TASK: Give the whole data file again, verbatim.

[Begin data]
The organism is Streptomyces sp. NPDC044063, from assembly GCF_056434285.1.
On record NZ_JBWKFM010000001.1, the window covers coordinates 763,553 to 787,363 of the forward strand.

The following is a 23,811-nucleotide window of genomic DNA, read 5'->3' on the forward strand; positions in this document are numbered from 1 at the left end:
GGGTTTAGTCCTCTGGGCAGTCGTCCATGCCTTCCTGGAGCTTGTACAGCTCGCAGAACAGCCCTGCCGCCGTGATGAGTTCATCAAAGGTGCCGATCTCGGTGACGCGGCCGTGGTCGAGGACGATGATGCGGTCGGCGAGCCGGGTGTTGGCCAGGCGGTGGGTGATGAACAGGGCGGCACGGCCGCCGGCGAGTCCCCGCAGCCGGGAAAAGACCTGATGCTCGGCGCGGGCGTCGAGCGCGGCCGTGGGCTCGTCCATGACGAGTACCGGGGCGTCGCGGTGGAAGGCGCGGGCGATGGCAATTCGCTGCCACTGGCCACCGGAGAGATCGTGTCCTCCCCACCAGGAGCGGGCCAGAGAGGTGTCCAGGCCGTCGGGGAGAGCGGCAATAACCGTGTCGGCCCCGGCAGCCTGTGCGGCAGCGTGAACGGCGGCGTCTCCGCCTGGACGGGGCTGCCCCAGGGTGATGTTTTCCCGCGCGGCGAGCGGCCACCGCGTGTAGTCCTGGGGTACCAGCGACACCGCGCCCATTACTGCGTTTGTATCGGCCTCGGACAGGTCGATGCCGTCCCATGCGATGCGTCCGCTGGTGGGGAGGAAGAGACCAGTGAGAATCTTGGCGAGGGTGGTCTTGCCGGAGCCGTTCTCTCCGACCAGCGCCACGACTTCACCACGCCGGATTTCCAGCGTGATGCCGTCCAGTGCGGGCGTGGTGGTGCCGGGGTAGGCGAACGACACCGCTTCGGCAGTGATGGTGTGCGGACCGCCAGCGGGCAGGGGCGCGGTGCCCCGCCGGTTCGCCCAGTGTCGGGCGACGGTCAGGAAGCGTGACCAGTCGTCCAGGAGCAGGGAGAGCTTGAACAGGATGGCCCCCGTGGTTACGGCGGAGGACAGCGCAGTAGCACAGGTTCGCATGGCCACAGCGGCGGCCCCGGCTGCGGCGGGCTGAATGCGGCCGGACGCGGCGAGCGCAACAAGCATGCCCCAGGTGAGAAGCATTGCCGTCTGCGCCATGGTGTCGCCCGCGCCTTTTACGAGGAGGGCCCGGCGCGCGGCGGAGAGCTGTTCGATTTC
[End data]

The organism is Streptomyces sp. NPDC044063, from assembly GCF_056434285.1.
On record NZ_JBWKFM010000001.1, the window covers coordinates 763,553 to 787,363 of the forward strand.

The following is a 23,811-nucleotide window of genomic DNA, read 5'->3' on the forward strand; positions in this document are numbered from 1 at the left end:
GGGTTTAGTCCTCTGGGCAGTCGTCCATGCCTTCCTGGAGCTTGTACAGCTCGCAGAACAGCCCTGCCGCCGTGATGAGTTCATCAAAGGTGCCGATCTCGGTGACGCGGCCGTGGTCGAGGACGATGATGCGGTCGGCGAGCCGGGTGTTGGCCAGGCGGTGGGTGATGAACAGGGCGGCACGGCCGCCGGCGAGTCCCCGCAGCCGGGAAAAGACCTGATGCTCGGCGCGGGCGTCGAGCGCGGCCGTGGGCTCGTCCATGACGAGTACCGGGGCGTCGCGGTGGAAGGCGCGGGCGATGGCAATTCGCTGCCACTGGCCACCGGAGAGATCGTGTCCTCCCCACCAGGAGCGGGCCAGAGAGGTGTCCAGGCCGTCGGGGAGAGCGGCAATAACCGTGTCGGCCCCGGCAGCCTGTGCGGCAGCGTGAACGGCGGCGTCTCCGCCTGGACGGGGCTGCCCCAGGGTGATGTTTTCCCGCGCGGCGAGCGGCCACCGCGTGTAGTCCTGGGGTACCAGCGACACCGCGCCCATTACTGCGTTTGTATCGGCCTCGGACAGGTCGATGCCGTCCCATGCGATGCGTCCGCTGGTGGGGAGGAAGAGACCAGTGAGAATCTTGGCGAGGGTGGTCTTGCCGGAGCCGTTCTCTCCGACCAGCGCCACGACTTCACCACGCCGGATTTCCAGCGTGATGCCGTCCAGTGCGGGCGTGGTGGTGCCGGGGTAGGCGAACGACACCGCTTCGGCAGTGATGGTGTGCGGACCGCCAGCGGGCAGGGGCGCGGTGCCCCGCCGGTTCGCCCAGTGTCGGGCGACGGTCAGGAAGCGTGACCAGTCGTCCAGGAGCAGGGAGAGCTTGAACAGGATGGCCCCCGTGGTTACGGCGGAGGACAGCGCAGTAGCACAGGTTCGCATGGCCACAGCGGCGGCCCCGGCTGCGGCGGGCTGAATGCGGCCGGACGCGGCGAGCGCAACAAGCATGCCCCAGGTGAGAAGCATTGCCGTCTGCGCCATGGTGTCGCCCGCGCCTTTTACGAGGAGGGCCCGGCGCGCGGCGGAGAGCTGTTCGATTTC